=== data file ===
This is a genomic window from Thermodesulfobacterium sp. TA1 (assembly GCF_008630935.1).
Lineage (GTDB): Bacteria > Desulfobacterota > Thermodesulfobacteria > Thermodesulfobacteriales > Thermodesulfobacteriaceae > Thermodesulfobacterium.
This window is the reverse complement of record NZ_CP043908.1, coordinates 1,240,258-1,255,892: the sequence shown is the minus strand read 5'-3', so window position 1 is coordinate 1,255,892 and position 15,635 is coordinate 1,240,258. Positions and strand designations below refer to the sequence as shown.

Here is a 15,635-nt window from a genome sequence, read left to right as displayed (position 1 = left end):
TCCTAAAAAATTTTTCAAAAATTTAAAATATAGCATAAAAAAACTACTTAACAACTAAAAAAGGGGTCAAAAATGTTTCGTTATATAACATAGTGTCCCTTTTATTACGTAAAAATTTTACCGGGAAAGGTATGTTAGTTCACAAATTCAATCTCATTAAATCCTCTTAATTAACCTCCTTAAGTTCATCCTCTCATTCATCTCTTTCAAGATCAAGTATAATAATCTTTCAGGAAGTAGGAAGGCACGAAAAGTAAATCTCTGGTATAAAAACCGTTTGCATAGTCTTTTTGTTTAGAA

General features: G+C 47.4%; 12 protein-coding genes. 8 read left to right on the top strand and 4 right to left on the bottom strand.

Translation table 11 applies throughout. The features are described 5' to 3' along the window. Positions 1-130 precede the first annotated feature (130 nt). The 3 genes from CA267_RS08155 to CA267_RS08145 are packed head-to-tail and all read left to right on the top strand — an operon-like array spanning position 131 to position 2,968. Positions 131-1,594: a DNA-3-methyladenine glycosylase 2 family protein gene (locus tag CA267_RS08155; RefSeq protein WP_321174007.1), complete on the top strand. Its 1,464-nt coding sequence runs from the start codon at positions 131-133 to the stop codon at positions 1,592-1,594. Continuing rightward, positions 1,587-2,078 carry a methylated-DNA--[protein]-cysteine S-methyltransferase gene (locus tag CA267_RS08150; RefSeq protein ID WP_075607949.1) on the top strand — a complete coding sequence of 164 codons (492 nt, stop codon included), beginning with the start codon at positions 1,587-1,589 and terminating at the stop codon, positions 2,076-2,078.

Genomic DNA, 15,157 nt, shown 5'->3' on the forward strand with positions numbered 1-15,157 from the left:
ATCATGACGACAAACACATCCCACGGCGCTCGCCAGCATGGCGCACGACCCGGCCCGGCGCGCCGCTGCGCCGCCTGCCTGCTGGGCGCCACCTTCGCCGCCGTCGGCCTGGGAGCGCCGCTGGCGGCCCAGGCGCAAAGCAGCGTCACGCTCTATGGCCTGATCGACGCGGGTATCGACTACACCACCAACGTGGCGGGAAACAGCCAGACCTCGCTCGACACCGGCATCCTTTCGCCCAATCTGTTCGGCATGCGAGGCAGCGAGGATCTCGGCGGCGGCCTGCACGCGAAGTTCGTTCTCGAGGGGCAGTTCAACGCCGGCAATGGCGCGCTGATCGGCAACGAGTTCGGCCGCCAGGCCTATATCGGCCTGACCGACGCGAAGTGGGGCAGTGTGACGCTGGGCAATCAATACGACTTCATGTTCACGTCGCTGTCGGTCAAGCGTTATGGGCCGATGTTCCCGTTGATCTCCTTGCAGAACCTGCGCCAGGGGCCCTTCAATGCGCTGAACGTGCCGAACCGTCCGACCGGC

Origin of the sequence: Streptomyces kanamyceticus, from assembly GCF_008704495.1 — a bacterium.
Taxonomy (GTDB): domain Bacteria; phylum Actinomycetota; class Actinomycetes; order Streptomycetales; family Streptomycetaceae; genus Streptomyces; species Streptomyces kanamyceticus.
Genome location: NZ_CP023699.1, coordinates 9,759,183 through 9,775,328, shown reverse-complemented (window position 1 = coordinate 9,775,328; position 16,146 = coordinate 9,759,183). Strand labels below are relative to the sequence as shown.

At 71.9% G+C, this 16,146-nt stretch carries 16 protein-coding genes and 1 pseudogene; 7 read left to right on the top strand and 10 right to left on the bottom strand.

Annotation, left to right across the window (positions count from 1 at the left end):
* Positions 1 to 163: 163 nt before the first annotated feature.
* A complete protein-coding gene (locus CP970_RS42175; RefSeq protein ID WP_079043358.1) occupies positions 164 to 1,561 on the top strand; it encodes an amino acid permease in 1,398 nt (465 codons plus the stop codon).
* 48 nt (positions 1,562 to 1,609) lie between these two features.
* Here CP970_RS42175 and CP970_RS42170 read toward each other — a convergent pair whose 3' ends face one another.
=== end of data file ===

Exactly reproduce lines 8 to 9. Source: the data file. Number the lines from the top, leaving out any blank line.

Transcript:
Genomic DNA, 15,157 nt, shown 5'->3' on the forward strand with positions numbered 1-15,157 from the left:
ATCATGACGACAAACACATCCCACGGCGCTCGCCAGCATGGCGCACGACCCGGCCCGGCGCGCCGCTGCGCCGCCTGCCTGCTGGGCGCCACCTTCGCCGCCGTCGGCCTGGGAGCGCCGCTGGCGGCCCAGGCGCAAAGCAGCGTCACGCTCTATGGCCTGATCGACGCGGGTATCGACTACACCACCAACGTGGCGGGAAACAGCCAGACCTCGCTCGACACCGGCATCCTTTCGCCCAATCTGTTCGGCATGCGAGGCAGCGAGGATCTCGGCGGCGGCCTGCACGCGAAGTTCGTTCTCGAGGGGCAGTTCAACGCCGGCAATGGCGCGCTGATCGGCAACGAGTTCGGCCGCCAGGCCTATATCGGCCTGACCGACGCGAAGTGGGGCAGTGTGACGCTGGGCAATCAATACGACTTCATGTTCACGTCGCTGTCGGTCAAGCGTTATGGGCCGATGTTCCCGTTGATCTCCTTGCAGAACCTGCGCCAGGGGCCCTTCAATGCGCTGAACGTGCCGAACCGTCCGACCGGC